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Energy Zappers 

1. Dehydration
Your extreme fatigue might be coming from hidden sources. Nixing these spirit-depleting factors from your life will automatically help reboot your verve.
It turns out that even moderate dehydration (which results in the loss of 3 percent of your body weight) can make you feel mentally sluggish and mess with your concentration. The next time you're feeling foggy or lightheaded, don't just assume you're in serious need of some food. Try downing a glass or two of water.

2. Cell Phones
Checking your cell before bed amps up brain activity, making it harder to doze off. Plus, any electronic gadget's artificial blue light can suppress the sleep hormone melatonin. A 2011 poll by the National Sleep Foundation found that 20 percent of people ages 19 to 29 are awakened by a call, text, or e-mail at least a few nights a week. Power it down well before bedtime.

3. Medication
Many drugs have veiled energy-sapping side effects. Chief among them are some classes of antidepressants and certain beta-blockers used to prevent migraines or treat high blood pressure. If you start a new med and feel more lethargic than usual, see doctor Bert for an alternative. (If there isn't one, take your dose right before bed.)

 4. Overtraining
While working out zaps the stress hormone cortisol, prolonged sweat sessions--like, for example, regularly running for more than 30 minutes at a steady rate--can actually rev cortisol production. Interval training (bursts of intense activity) combined with strength training (free-weight and body-weight moves) helps keep cortisol in check.

5. Low Iron
The mineral shuttles oxygen around your body and removes waste from your cells. If you're not getting around 18 milligrams a day, your body struggles to function properly and you can feel worn out; low iron levels in your diet can cause iron deficiency anemia. If you feel sluggish, call our office and ask for a simple blood test to see if you should be taking a supplement.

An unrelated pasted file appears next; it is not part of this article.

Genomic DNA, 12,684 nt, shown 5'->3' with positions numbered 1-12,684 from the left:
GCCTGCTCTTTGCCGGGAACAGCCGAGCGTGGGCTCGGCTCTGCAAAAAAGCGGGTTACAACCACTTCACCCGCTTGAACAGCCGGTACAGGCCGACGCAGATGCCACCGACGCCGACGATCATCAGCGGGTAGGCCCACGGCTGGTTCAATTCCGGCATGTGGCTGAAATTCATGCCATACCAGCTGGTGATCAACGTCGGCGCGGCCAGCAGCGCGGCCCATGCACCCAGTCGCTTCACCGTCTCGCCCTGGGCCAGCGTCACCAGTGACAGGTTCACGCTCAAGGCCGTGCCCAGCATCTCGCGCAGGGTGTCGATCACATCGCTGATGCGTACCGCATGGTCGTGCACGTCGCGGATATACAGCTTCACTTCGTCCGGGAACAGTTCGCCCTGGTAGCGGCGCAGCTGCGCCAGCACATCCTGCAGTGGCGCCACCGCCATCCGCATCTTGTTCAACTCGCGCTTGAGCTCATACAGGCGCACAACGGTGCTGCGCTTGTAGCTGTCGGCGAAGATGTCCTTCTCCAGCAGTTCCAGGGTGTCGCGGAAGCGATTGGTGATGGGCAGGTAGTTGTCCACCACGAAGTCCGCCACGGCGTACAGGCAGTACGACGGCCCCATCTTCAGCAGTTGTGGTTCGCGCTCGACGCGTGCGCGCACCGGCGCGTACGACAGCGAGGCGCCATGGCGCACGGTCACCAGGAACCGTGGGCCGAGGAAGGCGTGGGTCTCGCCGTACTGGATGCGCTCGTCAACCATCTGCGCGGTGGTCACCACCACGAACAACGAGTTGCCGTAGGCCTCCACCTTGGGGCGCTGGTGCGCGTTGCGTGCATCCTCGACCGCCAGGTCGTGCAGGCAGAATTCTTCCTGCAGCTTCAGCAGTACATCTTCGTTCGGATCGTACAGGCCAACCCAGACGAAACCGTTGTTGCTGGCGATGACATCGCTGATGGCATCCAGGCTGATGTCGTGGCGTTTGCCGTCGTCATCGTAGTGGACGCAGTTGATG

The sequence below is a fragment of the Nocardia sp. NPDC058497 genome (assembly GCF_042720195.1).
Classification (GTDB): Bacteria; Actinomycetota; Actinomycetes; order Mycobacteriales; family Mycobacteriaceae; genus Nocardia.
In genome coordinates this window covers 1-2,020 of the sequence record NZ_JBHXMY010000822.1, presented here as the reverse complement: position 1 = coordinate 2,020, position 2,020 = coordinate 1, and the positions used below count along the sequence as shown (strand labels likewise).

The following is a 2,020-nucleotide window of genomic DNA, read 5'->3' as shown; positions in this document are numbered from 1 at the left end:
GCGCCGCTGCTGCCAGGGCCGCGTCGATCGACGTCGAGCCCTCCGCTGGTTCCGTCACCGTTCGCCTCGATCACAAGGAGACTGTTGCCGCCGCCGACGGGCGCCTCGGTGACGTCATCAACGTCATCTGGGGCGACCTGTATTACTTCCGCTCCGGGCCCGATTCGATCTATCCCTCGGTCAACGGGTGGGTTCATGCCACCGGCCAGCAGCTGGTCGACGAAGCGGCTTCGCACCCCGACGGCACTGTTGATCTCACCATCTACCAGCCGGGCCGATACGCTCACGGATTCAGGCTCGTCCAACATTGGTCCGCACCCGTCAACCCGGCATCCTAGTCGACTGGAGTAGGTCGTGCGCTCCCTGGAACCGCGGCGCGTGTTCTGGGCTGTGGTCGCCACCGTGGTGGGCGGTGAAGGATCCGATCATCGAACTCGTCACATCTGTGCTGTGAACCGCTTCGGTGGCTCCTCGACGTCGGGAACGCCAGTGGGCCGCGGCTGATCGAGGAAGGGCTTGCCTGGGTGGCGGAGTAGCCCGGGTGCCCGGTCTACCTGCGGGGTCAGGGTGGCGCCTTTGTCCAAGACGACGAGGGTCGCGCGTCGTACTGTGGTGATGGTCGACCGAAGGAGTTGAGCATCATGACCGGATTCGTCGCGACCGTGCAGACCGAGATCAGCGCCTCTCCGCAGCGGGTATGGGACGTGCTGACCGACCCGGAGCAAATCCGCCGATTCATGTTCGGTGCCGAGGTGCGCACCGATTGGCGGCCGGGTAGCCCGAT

For more information please call our office at 786-360-6355 

Surf City



CORE Exercises
Exercises specifically designed to strengthen your body's "core" have a remarkable range of benefits. Balance, strength, flexibility, and coordination are all improved by these essential exercises. The main muscle trained is the transversus abdominis, a wide band of muscle encircling the abdomen and lower back. This muscle has been called the body's built-in weight belt.

Core training and core strengthening provide the cornerstones on which all your fitness activities are based. Yet until about five years ago, core training was a well-kept secret known only to dances and gymnasts, who were totally unaware the routines they'd been doing all their lives were about to go mainstream.

Core muscles are just that - the core of your body. And like a nuclear core reactor, these muscles are the power plant that drives the activities of everything else your body is doing. Core muscles - when trained and strong - provide a firm platform, a solid internal foundation, from which all movements and action can flow gracefully and purposefully.

Three basic core exercises are torso twists (done lying on your back), the plank, and pelvic bridges.